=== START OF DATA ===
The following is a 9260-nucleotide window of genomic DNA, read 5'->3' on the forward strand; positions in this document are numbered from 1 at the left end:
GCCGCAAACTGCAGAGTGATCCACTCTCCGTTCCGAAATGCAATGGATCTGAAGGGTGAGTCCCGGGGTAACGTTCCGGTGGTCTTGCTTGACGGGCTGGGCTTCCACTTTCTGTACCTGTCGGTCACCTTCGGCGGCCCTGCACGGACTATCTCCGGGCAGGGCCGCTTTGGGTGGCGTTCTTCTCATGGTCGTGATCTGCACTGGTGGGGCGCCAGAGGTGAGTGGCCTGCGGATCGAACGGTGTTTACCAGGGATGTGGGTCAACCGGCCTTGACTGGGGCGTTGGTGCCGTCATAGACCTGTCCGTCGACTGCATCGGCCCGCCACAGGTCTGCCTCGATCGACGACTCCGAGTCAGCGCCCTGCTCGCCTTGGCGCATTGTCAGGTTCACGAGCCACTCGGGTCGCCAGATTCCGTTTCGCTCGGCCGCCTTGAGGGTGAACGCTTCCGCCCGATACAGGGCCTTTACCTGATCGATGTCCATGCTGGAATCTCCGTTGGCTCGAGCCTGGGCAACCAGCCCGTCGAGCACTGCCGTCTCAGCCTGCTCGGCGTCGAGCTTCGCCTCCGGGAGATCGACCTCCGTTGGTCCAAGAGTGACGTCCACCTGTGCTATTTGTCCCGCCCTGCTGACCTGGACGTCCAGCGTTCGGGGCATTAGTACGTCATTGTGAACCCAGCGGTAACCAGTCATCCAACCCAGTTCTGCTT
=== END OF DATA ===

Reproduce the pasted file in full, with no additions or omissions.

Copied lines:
The following is a 9260-nucleotide window of genomic DNA, read 5'->3' on the forward strand; positions in this document are numbered from 1 at the left end:
GCCGCAAACTGCAGAGTGATCCACTCTCCGTTCCGAAATGCAATGGATCTGAAGGGTGAGTCCCGGGGTAACGTTCCGGTGGTCTTGCTTGACGGGCTGGGCTTCCACTTTCTGTACCTGTCGGTCACCTTCGGCGGCCCTGCACGGACTATCTCCGGGCAGGGCCGCTTTGGGTGGCGTTCTTCTCATGGTCGTGATCTGCACTGGTGGGGCGCCAGAGGTGAGTGGCCTGCGGATCGAACGGTGTTTACCAGGGATGTGGGTCAACCGGCCTTGACTGGGGCGTTGGTGCCGTCATAGACCTGTCCGTCGACTGCATCGGCCCGCCACAGGTCTGCCTCGATCGACGACTCCGAGTCAGCGCCCTGCTCGCCTTGGCGCATTGTCAGGTTCACGAGCCACTCGGGTCGCCAGATTCCGTTTCGCTCGGCCGCCTTGAGGGTGAACGCTTCCGCCCGATACAGGGCCTTTACCTGATCGATGTCCATGCTGGAATCTCCGTTGGCTCGAGCCTGGGCAACCAGCCCGTCGAGCACTGCCGTCTCAGCCTGCTCGGCGTCGAGCTTCGCCTCCGGGAGATCGACCTCCGTTGGTCCAAGAGTGACGTCCACCTGTGCTATTTGTCCCGCCCTGCTGACCTGGACGTCCAGCGTTCGGGGCATTAGTACGTCATTGTGAACCCAGCGGTAACCAGTCATCCAACCCAGTTCTGCTT